DEDICATED mental health advocates and clinicians gathered at Sydney Royal Show for the third annual Rural Suicide Prevention Forum.
The University of Newcastle's Centre for Rural and Remote Mental Health (CRRMH) facilitated the forum to focus on community well-being collaboratives and the need for a co-ordinated approach.
The event aimed to build on the work from the previous two years' forums at the show, including the subsequent development of the CRRMH's position paper on "Rural Suicide and its Prevention".
The forum titled "Taking a collaborative approach to community well-being" reflected on focus area five as outlined in the centre's position paper: Build healthy and resilient people and communities.
Key stakeholders from across NSW discussed how rural and remote communities can better collaborate to improve their mental wellbeing, thereby reducing the incidence of suicide.
Centre director Professor David Perkins said the CRRMH had been working closely with many organisations including Our Healthy Clarence (Grafton), the University of Newcastle's Family Action Centre (Muswellbrook) and the Lithgow Mayor's Mental Health Taskforce.
"This forum provides a timely opportunity for these groups to come together and share their knowledge and learnings and to hear from other stakeholders," Professor Perkins said.
Director of workforce, Northern NSW Local Health District Dr Richard Buss said community wellbeing initiatives were a great opportunity to bring together a wide sector of services to work on collaborative approaches with communities.
"We need the commitment of the whole of community to work together to find sustainable solutions as services and the community working together is the most effective way to establish a healthy mental health approach to suicide prevention," he said.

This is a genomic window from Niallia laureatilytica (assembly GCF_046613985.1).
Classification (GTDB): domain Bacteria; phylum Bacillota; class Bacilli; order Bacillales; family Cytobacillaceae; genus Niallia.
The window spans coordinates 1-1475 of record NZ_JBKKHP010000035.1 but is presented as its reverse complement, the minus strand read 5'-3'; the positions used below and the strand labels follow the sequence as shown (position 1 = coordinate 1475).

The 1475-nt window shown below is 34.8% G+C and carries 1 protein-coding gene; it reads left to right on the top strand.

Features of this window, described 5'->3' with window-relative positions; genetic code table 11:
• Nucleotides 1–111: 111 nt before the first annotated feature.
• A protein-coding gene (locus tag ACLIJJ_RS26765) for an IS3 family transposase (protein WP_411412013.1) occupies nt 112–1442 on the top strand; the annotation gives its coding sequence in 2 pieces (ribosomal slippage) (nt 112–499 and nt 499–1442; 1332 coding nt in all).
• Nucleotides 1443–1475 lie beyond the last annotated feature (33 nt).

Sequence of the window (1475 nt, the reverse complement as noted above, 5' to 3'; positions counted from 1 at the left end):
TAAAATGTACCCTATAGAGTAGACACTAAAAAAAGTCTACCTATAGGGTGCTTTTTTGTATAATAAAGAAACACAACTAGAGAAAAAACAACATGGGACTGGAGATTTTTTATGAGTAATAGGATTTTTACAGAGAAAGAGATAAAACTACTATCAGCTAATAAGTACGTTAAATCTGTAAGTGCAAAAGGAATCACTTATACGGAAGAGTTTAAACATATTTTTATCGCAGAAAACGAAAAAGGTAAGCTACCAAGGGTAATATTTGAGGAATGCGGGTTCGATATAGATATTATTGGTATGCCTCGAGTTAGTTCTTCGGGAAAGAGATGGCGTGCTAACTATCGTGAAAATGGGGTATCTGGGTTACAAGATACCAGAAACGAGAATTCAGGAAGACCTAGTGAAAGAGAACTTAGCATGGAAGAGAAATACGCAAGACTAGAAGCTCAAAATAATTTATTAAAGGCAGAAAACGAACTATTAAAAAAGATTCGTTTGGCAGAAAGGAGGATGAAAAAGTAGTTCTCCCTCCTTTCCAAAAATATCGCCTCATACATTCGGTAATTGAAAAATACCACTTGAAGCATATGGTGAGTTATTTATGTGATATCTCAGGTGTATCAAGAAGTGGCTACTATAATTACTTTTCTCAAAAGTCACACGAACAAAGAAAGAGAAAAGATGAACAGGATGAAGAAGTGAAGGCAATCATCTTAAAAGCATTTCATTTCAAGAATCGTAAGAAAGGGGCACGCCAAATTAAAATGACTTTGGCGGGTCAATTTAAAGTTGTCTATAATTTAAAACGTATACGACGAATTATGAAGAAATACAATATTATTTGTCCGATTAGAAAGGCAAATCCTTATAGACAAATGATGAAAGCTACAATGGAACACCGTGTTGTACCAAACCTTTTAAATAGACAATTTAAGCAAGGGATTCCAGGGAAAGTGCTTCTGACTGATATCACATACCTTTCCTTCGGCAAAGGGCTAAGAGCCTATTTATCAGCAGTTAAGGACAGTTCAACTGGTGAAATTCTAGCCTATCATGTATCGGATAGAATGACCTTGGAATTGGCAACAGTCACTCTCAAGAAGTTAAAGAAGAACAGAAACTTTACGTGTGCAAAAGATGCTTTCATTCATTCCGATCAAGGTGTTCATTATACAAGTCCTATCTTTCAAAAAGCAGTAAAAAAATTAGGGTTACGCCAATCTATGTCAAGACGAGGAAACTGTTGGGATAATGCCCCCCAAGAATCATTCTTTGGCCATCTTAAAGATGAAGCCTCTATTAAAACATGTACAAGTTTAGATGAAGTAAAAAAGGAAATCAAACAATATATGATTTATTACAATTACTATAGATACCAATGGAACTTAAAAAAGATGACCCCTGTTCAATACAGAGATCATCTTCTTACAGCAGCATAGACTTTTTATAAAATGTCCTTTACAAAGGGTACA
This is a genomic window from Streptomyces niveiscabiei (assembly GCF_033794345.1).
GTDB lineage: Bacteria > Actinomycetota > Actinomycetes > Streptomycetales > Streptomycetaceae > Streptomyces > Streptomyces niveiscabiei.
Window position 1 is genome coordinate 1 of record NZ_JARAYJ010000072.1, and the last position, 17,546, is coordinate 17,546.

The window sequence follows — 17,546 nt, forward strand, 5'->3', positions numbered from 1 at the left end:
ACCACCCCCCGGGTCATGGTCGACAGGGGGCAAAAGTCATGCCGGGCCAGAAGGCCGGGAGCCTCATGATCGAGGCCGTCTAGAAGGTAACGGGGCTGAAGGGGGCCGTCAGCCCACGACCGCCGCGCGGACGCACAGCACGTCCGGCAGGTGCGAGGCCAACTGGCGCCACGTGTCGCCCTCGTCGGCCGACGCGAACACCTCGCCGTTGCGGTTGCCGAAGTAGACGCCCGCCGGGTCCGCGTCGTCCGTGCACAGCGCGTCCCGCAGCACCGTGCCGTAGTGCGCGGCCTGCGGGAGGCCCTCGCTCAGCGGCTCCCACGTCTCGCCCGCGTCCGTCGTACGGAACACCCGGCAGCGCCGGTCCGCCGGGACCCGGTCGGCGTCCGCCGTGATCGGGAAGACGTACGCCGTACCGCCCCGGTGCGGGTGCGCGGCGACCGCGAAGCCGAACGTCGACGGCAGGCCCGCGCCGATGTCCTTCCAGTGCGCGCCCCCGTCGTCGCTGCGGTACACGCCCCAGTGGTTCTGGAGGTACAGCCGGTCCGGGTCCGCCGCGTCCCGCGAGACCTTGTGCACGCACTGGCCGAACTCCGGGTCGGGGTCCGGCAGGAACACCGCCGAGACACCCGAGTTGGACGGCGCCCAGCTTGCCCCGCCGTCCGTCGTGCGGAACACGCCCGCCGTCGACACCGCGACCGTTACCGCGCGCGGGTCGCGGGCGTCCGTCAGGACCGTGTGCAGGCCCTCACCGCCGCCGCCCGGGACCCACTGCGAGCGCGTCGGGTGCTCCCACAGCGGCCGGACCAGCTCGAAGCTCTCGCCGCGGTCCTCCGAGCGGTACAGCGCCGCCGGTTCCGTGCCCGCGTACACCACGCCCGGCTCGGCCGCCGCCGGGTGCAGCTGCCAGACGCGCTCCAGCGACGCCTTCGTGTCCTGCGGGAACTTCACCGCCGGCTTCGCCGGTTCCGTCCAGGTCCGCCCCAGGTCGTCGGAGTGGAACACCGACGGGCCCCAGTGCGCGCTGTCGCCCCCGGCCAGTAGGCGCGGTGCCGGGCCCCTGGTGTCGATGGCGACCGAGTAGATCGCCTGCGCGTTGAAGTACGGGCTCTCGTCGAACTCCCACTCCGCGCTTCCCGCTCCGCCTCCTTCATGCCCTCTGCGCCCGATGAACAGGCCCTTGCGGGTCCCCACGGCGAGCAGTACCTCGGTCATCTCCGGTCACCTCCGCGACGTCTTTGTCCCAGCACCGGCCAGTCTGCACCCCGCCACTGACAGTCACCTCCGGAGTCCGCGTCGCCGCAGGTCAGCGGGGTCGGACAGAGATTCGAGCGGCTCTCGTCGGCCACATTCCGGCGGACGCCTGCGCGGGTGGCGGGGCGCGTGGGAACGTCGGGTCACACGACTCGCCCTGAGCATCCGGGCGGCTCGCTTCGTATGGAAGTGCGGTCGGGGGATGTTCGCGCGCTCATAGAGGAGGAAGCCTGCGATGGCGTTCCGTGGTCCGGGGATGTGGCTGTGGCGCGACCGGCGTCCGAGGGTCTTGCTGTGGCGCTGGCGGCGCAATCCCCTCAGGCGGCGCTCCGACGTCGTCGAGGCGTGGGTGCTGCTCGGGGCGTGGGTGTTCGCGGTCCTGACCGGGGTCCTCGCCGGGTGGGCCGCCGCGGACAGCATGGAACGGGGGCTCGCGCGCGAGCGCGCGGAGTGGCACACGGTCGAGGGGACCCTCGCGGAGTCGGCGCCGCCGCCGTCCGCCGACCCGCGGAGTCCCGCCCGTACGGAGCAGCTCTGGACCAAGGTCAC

The 2019 Rural Suicide Prevention Forum was the third rural suicide prevention forum organised by the CRRMH in as many years at the Royal Easter Show.
The first was held in 2017 with the theme: Working together to prevent suicide in rural communities; and the second in 2018: A coalition for action.
All forums focus on the fact that in every state in Australia, the rate of suicide among those who live outside the great capital cities is higher than that for residents that live within them.
Centre patron NSW Governor David Hurley and wife Linda attended the forum as well as the NSW Mental Health Commissioner Catherine Lourey and RAS president Robert Ryan.
"Having the contribution of these key people as well as representatives from across the sector demonstrates a strong commitment to community wellbeing initiatives and reducing rural suicide rates," Professor Perkins said.
The suggestions made in regard to community wellbeing initiatives will help the CRRMH collect qualitative data to inform the development of community wellbeing collaborative models. It will also help the CRRMH develop an appropriate package of resources for communities.
- If you or someone else is in immediate danger, call 000. If you're concerned about your own or someone else's mental health, call the NSW Mental Health Line on 1800 011 511 or Lifeline on 13 11 14.